Occasionally, a bone is even tossed our way. The occasional compassionate cops make appearances in smaller supporting roles in "Magnolia" and "Anywhere But Here." In fact, I'd be tempted to couch the sentiment lest I appear to be guilty of the same wholesale scapegoating that I believe the entertainment industry is guilty of.
Indeed, there are actors who are conscious of the effects of the roles they play and the legacies of the movies they make. Yaphet Kotto is one. CCH Pounder and Alfre Woodard are two more.
But there are others who I'd be hard-pressed to ever see as sympathetic toward the police. Warren Beatty is one. Oliver Stone is another. It is perhaps most insulting when "actors" such as Ice-T routinely get cast as cops.
Like Hollywood, Madison Avenue is not in the business of being cop advocates, and perhaps it says something to its priorities that it goes out of its way not to be.
In a world where if it bleeds, it leads, our deaths make good copy-and apparently good advertising copy. Benetton, a "conscience"-minded clothing line with a willingness to take "an ethical stand," used death row inmates-including a cop killer-to sell garments. Perhaps in response to the sale of Bonnie and Clyde's death mobile (immortalized in the eponymous 1967 movie), a Texas reverend put the car driven by Texas cop-killers up for sale on Ebay: Reserve price: $10,000.
The Benetton ads were eventually dropped; the car didn't sell. (The ad campaign probably wasn't offensive enough for the industry that gave us heroin chic and scantily-clad Lolitas, and the blue book on the car was probably a little low. If that's the case, the blue book on the thin blue line can't be much more.)
Caveat venditor. (Seller beware.)
Hollywood will never be confused with an ardent supporter of law enforcement-there's too much of an inherent conflict of interest. Our agenda often runs contrary to their artistic sensibilities and predilections. We undermine Robert Downey Jr. We're not forgiving enough to just let Sarah Jane Olson go about her life. We occasionally draw first. And when creative powers such as Aaron Sorkin and Oliver Stone get arrested, they know they'll have the final say, if only through the characters they create and put on screen.
And boy, do they love to put us on screen.
Besides "Training Day," we have "L.A. Confidential," "To Live and Die in L.A." and many other films that show cops as crooked, bad, and homicidal.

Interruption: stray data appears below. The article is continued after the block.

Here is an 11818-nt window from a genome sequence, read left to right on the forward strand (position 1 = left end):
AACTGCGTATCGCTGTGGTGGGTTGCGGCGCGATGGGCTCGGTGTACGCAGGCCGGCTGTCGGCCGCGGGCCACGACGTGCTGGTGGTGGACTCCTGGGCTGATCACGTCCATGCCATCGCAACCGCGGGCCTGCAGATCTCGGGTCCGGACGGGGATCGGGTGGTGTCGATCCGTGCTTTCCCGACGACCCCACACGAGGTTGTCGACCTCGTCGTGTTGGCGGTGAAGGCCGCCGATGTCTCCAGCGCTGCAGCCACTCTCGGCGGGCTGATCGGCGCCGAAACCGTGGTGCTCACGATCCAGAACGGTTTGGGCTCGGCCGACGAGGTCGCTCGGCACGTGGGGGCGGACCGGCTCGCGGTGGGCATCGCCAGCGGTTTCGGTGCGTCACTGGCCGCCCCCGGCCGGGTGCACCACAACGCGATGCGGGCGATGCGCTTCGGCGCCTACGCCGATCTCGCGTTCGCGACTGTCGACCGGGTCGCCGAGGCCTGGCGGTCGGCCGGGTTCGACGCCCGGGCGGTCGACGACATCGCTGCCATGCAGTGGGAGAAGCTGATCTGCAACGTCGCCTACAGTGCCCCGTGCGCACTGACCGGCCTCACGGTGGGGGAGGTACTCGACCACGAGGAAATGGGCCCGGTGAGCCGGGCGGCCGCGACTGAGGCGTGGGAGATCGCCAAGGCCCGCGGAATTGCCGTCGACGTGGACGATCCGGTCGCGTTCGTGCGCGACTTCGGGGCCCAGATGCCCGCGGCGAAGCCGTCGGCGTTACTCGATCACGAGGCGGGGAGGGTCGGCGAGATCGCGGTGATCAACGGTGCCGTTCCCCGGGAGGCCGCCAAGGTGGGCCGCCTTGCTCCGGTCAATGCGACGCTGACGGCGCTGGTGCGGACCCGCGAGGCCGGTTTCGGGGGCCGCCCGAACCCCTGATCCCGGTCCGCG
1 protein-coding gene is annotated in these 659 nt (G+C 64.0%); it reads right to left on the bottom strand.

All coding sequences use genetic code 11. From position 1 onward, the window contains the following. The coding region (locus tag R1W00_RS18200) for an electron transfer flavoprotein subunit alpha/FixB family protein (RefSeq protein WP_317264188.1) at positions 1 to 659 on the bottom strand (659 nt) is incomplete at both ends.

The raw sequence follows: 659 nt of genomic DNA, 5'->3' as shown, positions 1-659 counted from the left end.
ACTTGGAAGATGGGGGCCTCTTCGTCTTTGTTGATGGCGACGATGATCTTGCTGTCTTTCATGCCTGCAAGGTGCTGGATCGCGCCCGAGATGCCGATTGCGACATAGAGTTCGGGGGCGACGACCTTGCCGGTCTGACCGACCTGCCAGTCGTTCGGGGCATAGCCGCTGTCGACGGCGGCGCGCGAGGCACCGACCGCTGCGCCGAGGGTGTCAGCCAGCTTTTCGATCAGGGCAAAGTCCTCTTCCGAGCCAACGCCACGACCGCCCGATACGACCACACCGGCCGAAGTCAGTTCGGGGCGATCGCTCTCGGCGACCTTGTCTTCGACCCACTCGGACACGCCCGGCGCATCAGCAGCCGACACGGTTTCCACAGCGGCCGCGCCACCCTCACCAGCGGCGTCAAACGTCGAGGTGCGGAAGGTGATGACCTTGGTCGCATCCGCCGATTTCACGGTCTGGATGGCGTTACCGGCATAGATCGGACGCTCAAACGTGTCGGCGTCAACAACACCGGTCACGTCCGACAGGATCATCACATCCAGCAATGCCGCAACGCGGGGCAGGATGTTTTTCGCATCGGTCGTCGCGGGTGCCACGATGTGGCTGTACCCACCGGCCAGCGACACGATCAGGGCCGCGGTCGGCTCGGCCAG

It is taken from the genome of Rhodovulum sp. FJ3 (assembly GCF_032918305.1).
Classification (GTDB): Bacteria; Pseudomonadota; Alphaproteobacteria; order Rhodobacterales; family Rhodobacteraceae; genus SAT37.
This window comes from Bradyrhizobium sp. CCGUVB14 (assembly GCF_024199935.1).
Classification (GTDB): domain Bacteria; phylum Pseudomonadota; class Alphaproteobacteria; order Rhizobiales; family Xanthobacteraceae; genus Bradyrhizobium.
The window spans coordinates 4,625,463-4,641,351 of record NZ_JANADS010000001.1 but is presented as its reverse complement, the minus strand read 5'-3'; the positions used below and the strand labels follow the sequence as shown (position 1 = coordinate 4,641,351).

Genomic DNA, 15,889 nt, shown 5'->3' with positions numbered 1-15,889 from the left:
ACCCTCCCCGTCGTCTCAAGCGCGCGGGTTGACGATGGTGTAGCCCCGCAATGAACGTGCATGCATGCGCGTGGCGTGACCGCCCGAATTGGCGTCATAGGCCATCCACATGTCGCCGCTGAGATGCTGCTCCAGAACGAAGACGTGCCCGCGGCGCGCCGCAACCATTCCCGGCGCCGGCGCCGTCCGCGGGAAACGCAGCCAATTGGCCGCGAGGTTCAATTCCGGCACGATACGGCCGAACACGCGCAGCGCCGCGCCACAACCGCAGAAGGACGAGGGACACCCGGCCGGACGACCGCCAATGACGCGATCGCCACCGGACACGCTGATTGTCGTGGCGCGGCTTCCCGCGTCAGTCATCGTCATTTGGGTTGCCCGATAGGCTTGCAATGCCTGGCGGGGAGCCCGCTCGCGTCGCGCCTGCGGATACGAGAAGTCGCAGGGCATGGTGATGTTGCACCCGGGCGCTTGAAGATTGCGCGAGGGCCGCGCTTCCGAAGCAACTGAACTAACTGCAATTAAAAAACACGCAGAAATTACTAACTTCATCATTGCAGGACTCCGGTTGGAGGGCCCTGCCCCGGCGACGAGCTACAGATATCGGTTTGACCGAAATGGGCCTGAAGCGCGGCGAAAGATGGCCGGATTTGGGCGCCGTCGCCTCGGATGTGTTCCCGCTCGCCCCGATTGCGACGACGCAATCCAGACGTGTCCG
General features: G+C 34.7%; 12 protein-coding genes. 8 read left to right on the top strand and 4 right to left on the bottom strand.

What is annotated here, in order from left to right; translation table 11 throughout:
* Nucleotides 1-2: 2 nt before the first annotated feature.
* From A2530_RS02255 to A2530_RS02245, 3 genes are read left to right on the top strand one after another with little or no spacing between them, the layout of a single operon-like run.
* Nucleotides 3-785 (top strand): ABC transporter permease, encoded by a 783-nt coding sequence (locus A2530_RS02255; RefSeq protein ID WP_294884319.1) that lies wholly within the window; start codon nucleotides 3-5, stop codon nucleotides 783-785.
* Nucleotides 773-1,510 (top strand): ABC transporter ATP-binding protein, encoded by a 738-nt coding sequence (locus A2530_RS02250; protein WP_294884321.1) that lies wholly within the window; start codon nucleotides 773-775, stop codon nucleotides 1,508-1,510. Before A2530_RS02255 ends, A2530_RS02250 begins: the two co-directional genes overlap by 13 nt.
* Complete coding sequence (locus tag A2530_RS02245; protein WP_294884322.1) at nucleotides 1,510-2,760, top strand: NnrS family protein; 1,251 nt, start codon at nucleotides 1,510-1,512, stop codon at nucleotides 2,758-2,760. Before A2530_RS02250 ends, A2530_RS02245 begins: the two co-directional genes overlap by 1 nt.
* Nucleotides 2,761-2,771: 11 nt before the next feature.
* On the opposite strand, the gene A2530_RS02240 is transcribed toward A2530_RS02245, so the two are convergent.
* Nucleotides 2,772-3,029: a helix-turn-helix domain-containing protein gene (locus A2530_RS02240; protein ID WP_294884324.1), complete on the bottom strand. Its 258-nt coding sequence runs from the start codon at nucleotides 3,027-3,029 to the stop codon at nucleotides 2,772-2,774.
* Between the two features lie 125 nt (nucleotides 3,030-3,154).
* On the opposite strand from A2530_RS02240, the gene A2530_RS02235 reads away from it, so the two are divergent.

The problem with this flood of "ethically-challenged cops" is that they have created a new image of cops, one in which the exception to the rule eclipses the other and becomes the norm in the minds of many.
When combined with the media's pro forma stereotypes of racist officers having their way with everything and everyone from Tawana Brawley to O.J. Simpson, the image percolates and festers in the addled mind of more than one viewer. And more than one cop has paid the price.
In the case of Douglass Township Officer John Stasik III, Andrew Hampton McCrae happened upon the officer as he gassed up his car. McCrae shot him in the head as a "protest" against police brutality, then found himself facing murder charges in New Hampshire.
In Dublin (Calif.), a group of Asian gangstas watched "Menace II Society" before shooting and killing a police officer.
In Texas, a state trooper was killed by some idiot operating under the influence of a Tupac song.
One can only wonder what asinine excuse Maurice Clemmons would have offered for his actions if he hadn't been killed. Already, his family is saying he had diminished mental capacity . Funny how this breed of criminal insanity only seems to hurt those about him, and how cagily he eluded police immediately after the shooting, despite his "emotional distress."
Regardless of the degree to which criminals like Clemmons are emotionally compromised, there can be little doubt that they become emboldened to carry out such acts when they see similar acts romanticized.
The perpetrators and purveyors of films such as the ones mentioned in this blog have historically defended their creative largesse in the name of art. If that contention lacks appeal, then they will defend their product by saying they're holding a mirror to society, that they only reflect the corruption and graft that's endemic to the job.
For an image-conscious group, they're awfully cavalier about how they treat the images of others. Heaven forbid that they should rotate that metaphorical mirror a bit and show a more favorable side of law enforcement.
Perhaps, it's a moot point. Nobody's registering any concern about replicant behavior, unless it inconveniences others outside our profession.
Not that these influences absolve the perpetrators of their responsibilities. But they have doubtlessly made it that much easier for the suspects to take officers' lives with little hesitation and less remorse. Whether or not our deaths are objective goals of the people who conspire to put us in as bad a light as possible, they appear to be agreeable byproducts to the episodes they precipitate.
How long will it be before the next loser-sufficiently tanked up on "Training Day" and meth and the rhetoric of cop-hating militants-decides to make his point with a gun?
To add insult to fatal injury, officers' deaths can become sources of celebratory inspiration. Appearing in Fort Wayne, Ind., Marilyn Manson performed a sick re-enactment of Indiana State Trooper Cory Elson's murder in nearby Decatur. Apparently during the concert, there was a loud boom on stage and then an air cannon shot blood all over Manson who was wearing an ISP uniform and hat, all this to the delight of cheering teenagers.
Yes, I believe that the job is increasingly dangerous. And it is made more so by what is put out there about it. Unfortunately, it isn't the bad cop who pays the price. It is the good cops, such as our fallen brothers and sister of the Lakeland Police Department.